hot weather cattle (dual purpose)

Discussion in 'Cattle' started by leaping leon, Jun 17, 2004.

  1. leaping leon

    leaping leon Well-Known Member

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    Any advice on what breeds of dual purpose cattle would do well in north Florida?
    We are somewhat close to the coast so we don't get too many hard freezes, but my experience has been that a lot of things (people, plants and animals!) can't take the heat and humidity of summer here.

    There seems to be a lot written about cattle than can survive the cold (no wonder!) but I don't see much written about cattle than can take the heat and thrive. The only ones I have encountered so far are the Long Horn and "Cracker Cattle" (which are being marketed as pets, because the breed is almost extinct).

    Thanks in advance for any helpful advice.
     
  2. OD

    OD Well-Known Member

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    We have a young bull that I raised on my Jersey cow, that we got as an orphan from a nearby ranch. I thought he was a Red Angus until a few months ago, when one of the ranch hands was here & saw him in the pasture. He told my husband that he is a "Hotlander". He said they have a herd of them, & that they were developed for hot climates. That's all I know about them-my husband didn't ask any questions, but there should be some information somewhere about them.
     

  3. james dilley

    james dilley Well-Known Member Supporter

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    There are a lot of breeds that will work,what is your market?? I would think about a Brahma based breed like the brangus or braford,maybe the beefmasters ,also you have alot of commercial cows that show the ears .Its a matter of your market and personal choice that will pick the breed you need.
     
  4. Jena

    Jena Well-Known Member

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    i agree with the brahma influence, from what i've heard and read anyways. i've never had cattle anywhere but here. you do want to check on your market though, as james said. anything with any "ear" at all sells for lots less here.

    jena
     
  5. uncle Will in In.

    uncle Will in In. Well-Known Member Supporter

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    I've gone to the cattle auction barn north of Ocala Fl. The bulk of the feeders sold there just off the cow were local calves with lots of ear. Some looked like angus brahma cross. They were selling good, but the same calves up here would not bring close to the standard beef calf price.
    You mention dual purpose. Are you wanting to milk the cow you get? I don't know if anyone milks a brahma cow or not. I guess you could. Might want to pet her a little before you try.
     
  6. leaping leon

    leaping leon Well-Known Member

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    I can remember seeing lots of Brahmas around here when I was growing up, from twenty to forty years ago, but I don't see so many now. My Daddy used to have a phrase "mean as a Brahma bull" to describe someone who was really mean...I don't think I would want to start out milking a Brahma cow, and I've also have never heard of anyone milking one.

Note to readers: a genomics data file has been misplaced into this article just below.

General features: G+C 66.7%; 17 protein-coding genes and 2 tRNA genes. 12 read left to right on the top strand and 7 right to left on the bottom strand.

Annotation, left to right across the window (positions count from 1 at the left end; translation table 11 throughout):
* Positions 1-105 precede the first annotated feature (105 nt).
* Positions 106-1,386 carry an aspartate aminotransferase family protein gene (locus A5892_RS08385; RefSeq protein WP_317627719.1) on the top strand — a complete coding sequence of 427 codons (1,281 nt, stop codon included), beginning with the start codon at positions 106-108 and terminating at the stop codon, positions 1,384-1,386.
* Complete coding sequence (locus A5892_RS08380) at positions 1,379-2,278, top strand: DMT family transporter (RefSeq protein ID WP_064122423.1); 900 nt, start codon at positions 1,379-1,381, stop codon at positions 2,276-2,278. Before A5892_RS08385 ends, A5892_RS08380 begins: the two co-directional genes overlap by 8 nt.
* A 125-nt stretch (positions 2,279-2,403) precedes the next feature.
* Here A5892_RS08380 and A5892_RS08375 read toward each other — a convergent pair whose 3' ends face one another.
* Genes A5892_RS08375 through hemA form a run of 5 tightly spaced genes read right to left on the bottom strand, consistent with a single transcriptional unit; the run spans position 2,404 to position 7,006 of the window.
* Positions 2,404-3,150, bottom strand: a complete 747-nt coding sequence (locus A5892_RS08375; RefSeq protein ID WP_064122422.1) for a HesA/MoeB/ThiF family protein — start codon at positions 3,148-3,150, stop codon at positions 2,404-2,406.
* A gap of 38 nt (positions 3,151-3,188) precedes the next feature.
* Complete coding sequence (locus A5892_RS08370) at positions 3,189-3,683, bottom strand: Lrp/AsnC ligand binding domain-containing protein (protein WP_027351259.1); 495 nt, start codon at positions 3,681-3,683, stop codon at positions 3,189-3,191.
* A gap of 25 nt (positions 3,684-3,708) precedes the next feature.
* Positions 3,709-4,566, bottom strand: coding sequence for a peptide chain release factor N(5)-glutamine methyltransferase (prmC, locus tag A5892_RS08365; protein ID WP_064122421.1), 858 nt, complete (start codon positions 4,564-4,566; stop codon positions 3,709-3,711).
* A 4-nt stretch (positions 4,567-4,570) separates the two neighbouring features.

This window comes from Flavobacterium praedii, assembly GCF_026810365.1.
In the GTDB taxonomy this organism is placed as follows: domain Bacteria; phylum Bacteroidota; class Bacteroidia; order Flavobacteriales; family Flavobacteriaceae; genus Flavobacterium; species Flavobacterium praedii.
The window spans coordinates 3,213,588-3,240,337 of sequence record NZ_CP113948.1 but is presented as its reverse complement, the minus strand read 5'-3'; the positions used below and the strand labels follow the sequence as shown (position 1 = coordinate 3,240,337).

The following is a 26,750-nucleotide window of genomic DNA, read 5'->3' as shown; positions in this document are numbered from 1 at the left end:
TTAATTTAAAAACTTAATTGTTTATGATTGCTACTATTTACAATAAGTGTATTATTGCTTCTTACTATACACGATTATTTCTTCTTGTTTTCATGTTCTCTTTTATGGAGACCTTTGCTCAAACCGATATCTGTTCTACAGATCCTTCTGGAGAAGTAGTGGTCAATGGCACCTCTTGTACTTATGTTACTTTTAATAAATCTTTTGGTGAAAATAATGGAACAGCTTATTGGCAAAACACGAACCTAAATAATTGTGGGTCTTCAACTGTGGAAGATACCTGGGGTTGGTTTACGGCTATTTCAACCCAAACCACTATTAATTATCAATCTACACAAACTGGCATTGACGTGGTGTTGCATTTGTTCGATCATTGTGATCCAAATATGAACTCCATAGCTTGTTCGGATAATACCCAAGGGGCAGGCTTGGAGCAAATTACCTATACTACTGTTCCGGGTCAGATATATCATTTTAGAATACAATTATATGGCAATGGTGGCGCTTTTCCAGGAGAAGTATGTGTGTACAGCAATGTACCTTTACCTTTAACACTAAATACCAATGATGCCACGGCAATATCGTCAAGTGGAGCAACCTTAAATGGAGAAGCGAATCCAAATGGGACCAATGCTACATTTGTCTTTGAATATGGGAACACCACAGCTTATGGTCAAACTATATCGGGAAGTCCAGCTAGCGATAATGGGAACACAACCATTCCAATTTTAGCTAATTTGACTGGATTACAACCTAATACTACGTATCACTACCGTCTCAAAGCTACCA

I want a cow for milk, and that will have calves that will have some meat on them, something that is hardy in our heat and humidity...just a homestead kind of cow.
     
  7. OD

    OD Well-Known Member

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    Why don't you just buy a Jersey & breed her to a beef-type bull? If it's a bull, it will be the best meat you ever ate. If she has a heifer, buy a bull calf & let her raise both. You can still milk her, if you don't need a lot of milk. My Jersey raises from 3 to 5 calves a year & I milk her when I want some. (We don't use much).
    She really pays for her keep.
     
  8. moopups

    moopups In Remembrance

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    There are 5 bulls and 108 cows here, 12 miles from Disney; they do not need any special treatment or shelters. Just about every breed known are present, they apparently have no problem handleing the heat. This is zone 9,zone 10 is also well stocked with cattle, there are major cattle ranches near Lake Ohocobee, zone 10 also. Cattle survive in Cuba, hotter yet. Any animal born here is fine for the heat.
     
  9. Have you considered the Florida Cracker cattle breed? They're apparently an offshoot of the Longhorn but with the horns less big and ability to survive anywhere in the wild.

    Ted
     
  10. leaping leon

    leaping leon Well-Known Member

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    Yes, indeed. I was very interested when I saw some at a local fair, but the only breeders I know of in my area are selling them only with an agreement that they will not be used for beef, and they will not be crossed with other breeds; the reason they give for this is that Cracker Cattle are an endangered breed. I didn't even inquire about price, because I can't afford cattle that are being sold as pets, even if they wouldn't be nearly useless in a homestead.

    I was especially interested since Cracker Cattle have a reputation of being able to forage here and gain weight when more domesticated cattle starve.

    If you know of anyone who is selling any for what they were bred for, as dual purpose cattle, and at an affordable price, (crossbreeds would be welcome) please let me know.

    My family has lived in north Florida since early in the 1800's and it would really mean something for me to raise the same kind of cattle as my ancestors.